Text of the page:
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Tight Bounds for Asynchronous Renaming
, 2011
"... This paper presents the first tight bounds on the complexity of sharedmemory renaming, a fundamental problem in distributed computing in which a set of processes need to pick distinct identifiers from a small namespace. We first prove an individual lower bound of Ω(k) process steps for deterministi ..."
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This paper presents the first tight bounds on the complexity of sharedmemory renaming, a fundamental problem in distributed computing in which a set of processes need to pick distinct identifiers from a small namespace. We first prove an individual lower bound of Ω(k) process steps for deterministic renaming into any namespace of size subexponential in k, where k is the number of participants. The bound is tight: it draws an exponential separation between deterministic and randomized solutions, and implies new tight bounds for deterministic concurrent fetchandincrement counters, queues and stacks. The proof is based on a new reduction from renaming to another fundamental problem in distributed computing: mutual exclusion. We complement this individual bound with a global lower bound of Ω(k log(k/c)) on the total step complexity of renaming into a namespace of size ck, for any c ≥ 1. This result applies to randomized algorithms against a strong adversary, and helps derive new global lower bounds for randomized approximate counter implementations, that are tight within logarithmic factors. On the algorithmic side, we give a protocol that transforms any sorting network into a strong adaptive renaming algorithm, with expected cost equal to the depth of the sorting network. This gives a tight adaptive renaming algorithm with expected step complexity O(log k), where k is the contention in the current execution. This algorithm is the first to achieve sublinear time, and it is timeoptimal as per our randomized lower bound. Finally, we use this renaming protocol to build monotoneconsistent counters with logarithmic step complexity and linearizable fetchandincrement registers with polylogarithmic cost.
Lower bounds for restricteduse objects
 In TwentyFourth ACM Symposium on Parallel Algorithms and Architectures
, 2012
"... ABSTRACT Concurrent objects play a key role in the design of applications for multicore architectures, making it imperative to precisely understand their complexity requirements. For some objects, it is known that implementations can be significantly more efficient when their usage is restricted. ..."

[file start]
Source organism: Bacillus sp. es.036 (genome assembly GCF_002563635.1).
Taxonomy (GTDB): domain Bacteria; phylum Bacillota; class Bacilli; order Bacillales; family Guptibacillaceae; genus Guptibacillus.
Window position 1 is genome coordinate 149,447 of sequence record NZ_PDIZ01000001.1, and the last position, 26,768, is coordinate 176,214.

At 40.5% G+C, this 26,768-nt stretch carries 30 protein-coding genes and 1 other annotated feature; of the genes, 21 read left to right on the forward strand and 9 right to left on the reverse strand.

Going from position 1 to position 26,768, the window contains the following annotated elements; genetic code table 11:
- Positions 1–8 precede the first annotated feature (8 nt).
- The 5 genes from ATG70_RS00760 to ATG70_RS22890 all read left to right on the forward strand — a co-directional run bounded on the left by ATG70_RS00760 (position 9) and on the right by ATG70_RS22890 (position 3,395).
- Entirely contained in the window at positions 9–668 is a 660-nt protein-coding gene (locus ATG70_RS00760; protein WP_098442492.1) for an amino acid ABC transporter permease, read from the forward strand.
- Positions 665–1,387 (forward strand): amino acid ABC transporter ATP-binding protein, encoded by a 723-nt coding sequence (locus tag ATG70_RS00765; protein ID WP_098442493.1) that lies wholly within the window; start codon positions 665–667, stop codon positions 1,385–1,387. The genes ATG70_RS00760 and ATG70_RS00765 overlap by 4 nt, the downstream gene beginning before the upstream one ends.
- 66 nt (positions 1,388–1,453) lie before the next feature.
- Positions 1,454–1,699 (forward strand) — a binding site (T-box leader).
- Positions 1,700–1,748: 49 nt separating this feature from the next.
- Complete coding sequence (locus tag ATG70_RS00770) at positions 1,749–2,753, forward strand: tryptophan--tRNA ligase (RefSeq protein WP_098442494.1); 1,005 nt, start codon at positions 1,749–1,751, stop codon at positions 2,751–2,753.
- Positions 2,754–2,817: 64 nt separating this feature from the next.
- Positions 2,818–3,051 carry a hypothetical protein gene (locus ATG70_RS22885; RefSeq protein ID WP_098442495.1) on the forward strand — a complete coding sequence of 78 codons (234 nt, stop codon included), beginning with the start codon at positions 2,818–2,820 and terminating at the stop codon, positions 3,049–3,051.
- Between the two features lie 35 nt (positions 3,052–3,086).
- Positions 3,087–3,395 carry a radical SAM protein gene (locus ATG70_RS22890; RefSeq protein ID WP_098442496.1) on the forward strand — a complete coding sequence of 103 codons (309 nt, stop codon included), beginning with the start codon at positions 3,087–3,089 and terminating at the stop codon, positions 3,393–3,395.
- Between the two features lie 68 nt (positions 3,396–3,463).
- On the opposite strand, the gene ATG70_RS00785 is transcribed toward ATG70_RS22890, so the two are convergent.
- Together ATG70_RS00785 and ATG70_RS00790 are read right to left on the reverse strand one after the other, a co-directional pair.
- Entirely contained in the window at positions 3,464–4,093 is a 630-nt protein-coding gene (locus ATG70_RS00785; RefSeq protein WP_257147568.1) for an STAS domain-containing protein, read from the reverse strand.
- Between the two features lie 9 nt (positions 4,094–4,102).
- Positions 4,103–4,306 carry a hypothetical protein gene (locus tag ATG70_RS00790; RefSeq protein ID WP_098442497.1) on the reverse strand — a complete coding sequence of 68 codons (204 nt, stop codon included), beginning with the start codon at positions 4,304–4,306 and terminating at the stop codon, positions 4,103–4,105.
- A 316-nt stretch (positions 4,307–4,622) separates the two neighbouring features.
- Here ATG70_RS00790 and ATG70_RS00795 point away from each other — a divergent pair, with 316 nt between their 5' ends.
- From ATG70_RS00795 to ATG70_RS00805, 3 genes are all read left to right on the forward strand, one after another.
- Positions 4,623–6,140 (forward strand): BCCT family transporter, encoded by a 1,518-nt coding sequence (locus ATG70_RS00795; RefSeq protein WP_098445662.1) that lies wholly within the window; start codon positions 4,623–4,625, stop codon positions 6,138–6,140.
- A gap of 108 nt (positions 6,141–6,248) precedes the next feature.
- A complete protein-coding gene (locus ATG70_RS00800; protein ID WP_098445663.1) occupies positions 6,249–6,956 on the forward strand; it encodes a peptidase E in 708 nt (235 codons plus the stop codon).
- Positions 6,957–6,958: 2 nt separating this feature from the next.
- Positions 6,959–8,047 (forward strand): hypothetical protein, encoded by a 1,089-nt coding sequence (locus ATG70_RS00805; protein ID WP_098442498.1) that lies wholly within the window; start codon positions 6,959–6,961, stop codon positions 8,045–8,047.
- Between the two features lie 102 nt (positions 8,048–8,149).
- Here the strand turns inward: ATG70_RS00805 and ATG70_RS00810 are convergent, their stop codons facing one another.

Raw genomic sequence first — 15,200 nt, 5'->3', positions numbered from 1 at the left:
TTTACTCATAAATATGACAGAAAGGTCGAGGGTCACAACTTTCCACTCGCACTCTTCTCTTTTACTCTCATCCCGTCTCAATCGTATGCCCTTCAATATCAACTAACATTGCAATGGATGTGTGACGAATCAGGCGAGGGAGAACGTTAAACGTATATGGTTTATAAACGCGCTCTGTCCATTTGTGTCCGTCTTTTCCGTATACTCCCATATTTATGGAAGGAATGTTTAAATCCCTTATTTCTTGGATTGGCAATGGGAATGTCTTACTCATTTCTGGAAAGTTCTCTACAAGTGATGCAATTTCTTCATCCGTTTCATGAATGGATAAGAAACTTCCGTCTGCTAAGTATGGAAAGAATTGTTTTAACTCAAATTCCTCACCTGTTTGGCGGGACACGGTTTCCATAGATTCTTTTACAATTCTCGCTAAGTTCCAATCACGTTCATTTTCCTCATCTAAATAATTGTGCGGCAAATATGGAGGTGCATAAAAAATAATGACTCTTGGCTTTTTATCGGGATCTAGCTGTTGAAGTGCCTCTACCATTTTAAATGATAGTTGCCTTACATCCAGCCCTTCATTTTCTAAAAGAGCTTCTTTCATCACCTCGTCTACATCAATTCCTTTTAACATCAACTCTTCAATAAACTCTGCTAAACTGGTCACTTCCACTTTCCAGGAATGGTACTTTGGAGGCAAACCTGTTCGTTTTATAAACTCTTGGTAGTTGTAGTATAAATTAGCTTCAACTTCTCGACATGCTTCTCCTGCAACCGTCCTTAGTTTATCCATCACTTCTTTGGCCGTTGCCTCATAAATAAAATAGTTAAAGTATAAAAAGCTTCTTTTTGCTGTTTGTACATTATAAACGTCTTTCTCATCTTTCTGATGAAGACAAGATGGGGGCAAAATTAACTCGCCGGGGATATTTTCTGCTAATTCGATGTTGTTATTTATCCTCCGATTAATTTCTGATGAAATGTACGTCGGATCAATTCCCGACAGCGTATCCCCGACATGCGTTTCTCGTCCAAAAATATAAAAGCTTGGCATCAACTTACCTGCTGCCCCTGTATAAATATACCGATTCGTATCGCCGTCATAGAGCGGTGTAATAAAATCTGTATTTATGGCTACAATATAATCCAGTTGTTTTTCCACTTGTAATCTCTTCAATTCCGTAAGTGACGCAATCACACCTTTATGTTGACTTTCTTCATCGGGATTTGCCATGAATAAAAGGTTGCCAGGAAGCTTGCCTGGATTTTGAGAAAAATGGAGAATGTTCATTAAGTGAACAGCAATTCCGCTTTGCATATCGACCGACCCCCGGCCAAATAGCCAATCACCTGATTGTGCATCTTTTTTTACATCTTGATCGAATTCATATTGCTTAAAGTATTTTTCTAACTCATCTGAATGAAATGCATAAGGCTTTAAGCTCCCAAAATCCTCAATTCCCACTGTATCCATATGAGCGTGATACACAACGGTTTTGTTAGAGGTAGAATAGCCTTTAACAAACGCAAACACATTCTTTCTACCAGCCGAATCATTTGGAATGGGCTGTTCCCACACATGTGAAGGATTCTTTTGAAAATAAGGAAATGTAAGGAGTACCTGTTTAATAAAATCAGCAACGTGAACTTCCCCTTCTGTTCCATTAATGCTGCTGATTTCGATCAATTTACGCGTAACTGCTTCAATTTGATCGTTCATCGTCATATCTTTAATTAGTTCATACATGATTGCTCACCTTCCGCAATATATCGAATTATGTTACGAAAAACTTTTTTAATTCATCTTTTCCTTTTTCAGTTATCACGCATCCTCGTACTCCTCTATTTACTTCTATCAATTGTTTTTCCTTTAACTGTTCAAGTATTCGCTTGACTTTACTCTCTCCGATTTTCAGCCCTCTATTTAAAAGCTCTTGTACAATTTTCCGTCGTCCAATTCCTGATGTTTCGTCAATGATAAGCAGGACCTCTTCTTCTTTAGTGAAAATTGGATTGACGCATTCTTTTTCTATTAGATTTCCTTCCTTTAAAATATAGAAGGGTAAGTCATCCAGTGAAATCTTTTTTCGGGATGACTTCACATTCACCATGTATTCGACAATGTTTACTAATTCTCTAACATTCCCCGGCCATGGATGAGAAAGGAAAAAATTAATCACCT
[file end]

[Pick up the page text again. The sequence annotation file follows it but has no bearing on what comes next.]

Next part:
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ABSTRACT Concurrent objects play a key role in the design of applications for multicore architectures, making it imperative to precisely understand their complexity requirements. For some objects, it is known that implementations can be significantly more efficient when their usage is restricted. However, apart from the specific restriction of oneshot implementations, where each process may apply only a single operation to the object, very little is known about the complexities of objects under general restrictions. This paper draws a more complete picture by defining a large class of objects for which an operation applied to the object can be "perturbed" L consecutive times, and proving lower bounds on the time and space complexity of deterministic implementations of such objects. This class includes boundedvalue max registers, limiteduse approximate and exact counters, and limiteduse collect and compareandswap objects; L depends on the number of times the object can be accessed or the maximum value it supports. For implementations that use only historyless primitives, we prove lower bounds of Ω(min(log L, n)) on the worstcase step complexity of an operation, where n is the number of processes; we also prove lower bounds of Ω(min(L, n)) on the space complexity of these objects. When arbitrary primitives can be used, we prove that either some operation incurs Ω(min(log L, n)) memory stalls or some operation performs Ω(min(log L, n)) steps. * Supported in part by the Israel Science Foundation (grant number 1227/10). † Supported by the Simons Postdoctoral Fellows Program ‡ Supported in part by the Israel Science Foundation (grant number 1227/10). Permission to make digital or hard copies of all or part of this work for personal or classroom use is granted without fee provided that copies are not made or distributed for profit or commercial advantage and that copies bear this notice and the full citation on the first page. To copy otherwise, to republish, to post on servers or to redistribute to lists, requires prior specific permission and/or a fee. In addition to these deterministic lower bounds, the paper establishes a lower bound on the expected step complexity of restricteduse randomized approximate counting in a weak oblivious adversary model.